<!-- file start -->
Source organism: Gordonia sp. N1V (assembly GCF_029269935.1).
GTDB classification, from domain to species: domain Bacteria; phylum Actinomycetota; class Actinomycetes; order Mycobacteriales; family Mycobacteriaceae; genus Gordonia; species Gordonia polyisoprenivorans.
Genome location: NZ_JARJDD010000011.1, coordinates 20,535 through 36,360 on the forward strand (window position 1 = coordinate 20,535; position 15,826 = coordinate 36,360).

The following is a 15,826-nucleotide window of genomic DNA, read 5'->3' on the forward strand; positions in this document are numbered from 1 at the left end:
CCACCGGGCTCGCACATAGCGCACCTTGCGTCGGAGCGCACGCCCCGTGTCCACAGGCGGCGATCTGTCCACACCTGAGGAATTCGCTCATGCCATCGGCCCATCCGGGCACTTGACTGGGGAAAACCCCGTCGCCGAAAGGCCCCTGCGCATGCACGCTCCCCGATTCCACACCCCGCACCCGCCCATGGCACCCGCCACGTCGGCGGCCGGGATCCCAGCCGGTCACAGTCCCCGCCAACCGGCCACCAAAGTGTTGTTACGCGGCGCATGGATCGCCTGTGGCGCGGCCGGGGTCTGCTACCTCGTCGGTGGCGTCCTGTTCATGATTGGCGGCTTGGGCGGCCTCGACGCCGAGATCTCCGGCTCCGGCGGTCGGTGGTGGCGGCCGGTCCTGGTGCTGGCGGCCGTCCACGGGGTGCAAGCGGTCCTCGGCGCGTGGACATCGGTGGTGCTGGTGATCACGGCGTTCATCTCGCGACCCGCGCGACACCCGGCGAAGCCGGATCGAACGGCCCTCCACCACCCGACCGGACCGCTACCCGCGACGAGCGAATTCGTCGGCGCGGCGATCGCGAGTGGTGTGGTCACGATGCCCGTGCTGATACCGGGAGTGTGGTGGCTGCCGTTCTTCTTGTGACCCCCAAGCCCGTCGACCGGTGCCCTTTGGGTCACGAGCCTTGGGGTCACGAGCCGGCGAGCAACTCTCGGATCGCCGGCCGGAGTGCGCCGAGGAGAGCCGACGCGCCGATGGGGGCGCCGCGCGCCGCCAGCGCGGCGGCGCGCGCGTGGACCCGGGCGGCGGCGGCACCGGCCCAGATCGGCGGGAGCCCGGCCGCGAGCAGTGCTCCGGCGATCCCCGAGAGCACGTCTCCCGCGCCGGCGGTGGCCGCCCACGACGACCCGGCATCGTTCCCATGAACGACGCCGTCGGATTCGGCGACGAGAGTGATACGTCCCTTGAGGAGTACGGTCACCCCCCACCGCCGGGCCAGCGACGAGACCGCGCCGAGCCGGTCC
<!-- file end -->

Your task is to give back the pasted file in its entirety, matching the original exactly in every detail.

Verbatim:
Source organism: Gordonia sp. N1V (assembly GCF_029269935.1).
GTDB classification, from domain to species: domain Bacteria; phylum Actinomycetota; class Actinomycetes; order Mycobacteriales; family Mycobacteriaceae; genus Gordonia; species Gordonia polyisoprenivorans.
Genome location: NZ_JARJDD010000011.1, coordinates 20,535 through 36,360 on the forward strand (window position 1 = coordinate 20,535; position 15,826 = coordinate 36,360).

The following is a 15,826-nucleotide window of genomic DNA, read 5'->3' on the forward strand; positions in this document are numbered from 1 at the left end:
CCACCGGGCTCGCACATAGCGCACCTTGCGTCGGAGCGCACGCCCCGTGTCCACAGGCGGCGATCTGTCCACACCTGAGGAATTCGCTCATGCCATCGGCCCATCCGGGCACTTGACTGGGGAAAACCCCGTCGCCGAAAGGCCCCTGCGCATGCACGCTCCCCGATTCCACACCCCGCACCCGCCCATGGCACCCGCCACGTCGGCGGCCGGGATCCCAGCCGGTCACAGTCCCCGCCAACCGGCCACCAAAGTGTTGTTACGCGGCGCATGGATCGCCTGTGGCGCGGCCGGGGTCTGCTACCTCGTCGGTGGCGTCCTGTTCATGATTGGCGGCTTGGGCGGCCTCGACGCCGAGATCTCCGGCTCCGGCGGTCGGTGGTGGCGGCCGGTCCTGGTGCTGGCGGCCGTCCACGGGGTGCAAGCGGTCCTCGGCGCGTGGACATCGGTGGTGCTGGTGATCACGGCGTTCATCTCGCGACCCGCGCGACACCCGGCGAAGCCGGATCGAACGGCCCTCCACCACCCGACCGGACCGCTACCCGCGACGAGCGAATTCGTCGGCGCGGCGATCGCGAGTGGTGTGGTCACGATGCCCGTGCTGATACCGGGAGTGTGGTGGCTGCCGTTCTTCTTGTGACCCCCAAGCCCGTCGACCGGTGCCCTTTGGGTCACGAGCCTTGGGGTCACGAGCCGGCGAGCAACTCTCGGATCGCCGGCCGGAGTGCGCCGAGGAGAGCCGACGCGCCGATGGGGGCGCCGCGCGCCGCCAGCGCGGCGGCGCGCGCGTGGACCCGGGCGGCGGCGGCACCGGCCCAGATCGGCGGGAGCCCGGCCGCGAGCAGTGCTCCGGCGATCCCCGAGAGCACGTCTCCCGCGCCGGCGGTGGCCGCCCACGACGACCCGGCATCGTTCCCATGAACGACGCCGTCGGATTCGGCGACGAGAGTGATACGTCCCTTGAGGAGTACGGTCACCCCCCACCGCCGGGCCAGCGACGAGACCGCGCCGAGCCGGTCC